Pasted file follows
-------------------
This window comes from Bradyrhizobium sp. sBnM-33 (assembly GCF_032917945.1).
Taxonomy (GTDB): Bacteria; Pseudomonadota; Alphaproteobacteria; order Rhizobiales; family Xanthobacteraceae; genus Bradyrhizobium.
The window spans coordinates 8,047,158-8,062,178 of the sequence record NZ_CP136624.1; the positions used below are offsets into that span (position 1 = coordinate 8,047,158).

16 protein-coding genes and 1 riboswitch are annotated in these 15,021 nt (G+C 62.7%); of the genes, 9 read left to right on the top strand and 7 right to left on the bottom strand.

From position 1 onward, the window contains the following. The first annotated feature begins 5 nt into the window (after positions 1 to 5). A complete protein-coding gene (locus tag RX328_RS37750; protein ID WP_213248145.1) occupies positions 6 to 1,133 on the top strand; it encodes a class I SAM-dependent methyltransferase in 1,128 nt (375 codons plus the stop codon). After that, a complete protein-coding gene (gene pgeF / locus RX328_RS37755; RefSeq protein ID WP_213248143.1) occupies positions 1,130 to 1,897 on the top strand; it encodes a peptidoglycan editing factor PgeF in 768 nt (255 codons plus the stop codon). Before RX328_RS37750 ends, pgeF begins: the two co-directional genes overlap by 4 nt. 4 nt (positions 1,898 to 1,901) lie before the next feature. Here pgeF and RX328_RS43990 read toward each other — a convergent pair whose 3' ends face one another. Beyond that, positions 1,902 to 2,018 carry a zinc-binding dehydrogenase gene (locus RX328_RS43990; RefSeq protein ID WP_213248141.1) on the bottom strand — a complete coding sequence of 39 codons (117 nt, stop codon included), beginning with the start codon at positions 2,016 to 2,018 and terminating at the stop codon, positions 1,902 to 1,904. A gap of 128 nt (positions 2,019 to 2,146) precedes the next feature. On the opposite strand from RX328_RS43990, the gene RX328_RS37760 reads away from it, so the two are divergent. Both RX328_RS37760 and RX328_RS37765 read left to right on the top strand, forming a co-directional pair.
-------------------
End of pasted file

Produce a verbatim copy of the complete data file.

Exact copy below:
This window comes from Bradyrhizobium sp. sBnM-33 (assembly GCF_032917945.1).
Taxonomy (GTDB): Bacteria; Pseudomonadota; Alphaproteobacteria; order Rhizobiales; family Xanthobacteraceae; genus Bradyrhizobium.
The window spans coordinates 8,047,158-8,062,178 of the sequence record NZ_CP136624.1; the positions used below are offsets into that span (position 1 = coordinate 8,047,158).

16 protein-coding genes and 1 riboswitch are annotated in these 15,021 nt (G+C 62.7%); of the genes, 9 read left to right on the top strand and 7 right to left on the bottom strand.

From position 1 onward, the window contains the following. The first annotated feature begins 5 nt into the window (after positions 1 to 5). A complete protein-coding gene (locus tag RX328_RS37750; protein ID WP_213248145.1) occupies positions 6 to 1,133 on the top strand; it encodes a class I SAM-dependent methyltransferase in 1,128 nt (375 codons plus the stop codon). After that, a complete protein-coding gene (gene pgeF / locus RX328_RS37755; RefSeq protein ID WP_213248143.1) occupies positions 1,130 to 1,897 on the top strand; it encodes a peptidoglycan editing factor PgeF in 768 nt (255 codons plus the stop codon). Before RX328_RS37750 ends, pgeF begins: the two co-directional genes overlap by 4 nt. 4 nt (positions 1,898 to 1,901) lie before the next feature. Here pgeF and RX328_RS43990 read toward each other — a convergent pair whose 3' ends face one another. Beyond that, positions 1,902 to 2,018 carry a zinc-binding dehydrogenase gene (locus RX328_RS43990; RefSeq protein ID WP_213248141.1) on the bottom strand — a complete coding sequence of 39 codons (117 nt, stop codon included), beginning with the start codon at positions 2,016 to 2,018 and terminating at the stop codon, positions 1,902 to 1,904. A gap of 128 nt (positions 2,019 to 2,146) precedes the next feature. On the opposite strand from RX328_RS43990, the gene RX328_RS37760 reads away from it, so the two are divergent. Both RX328_RS37760 and RX328_RS37765 read left to right on the top strand, forming a co-directional pair.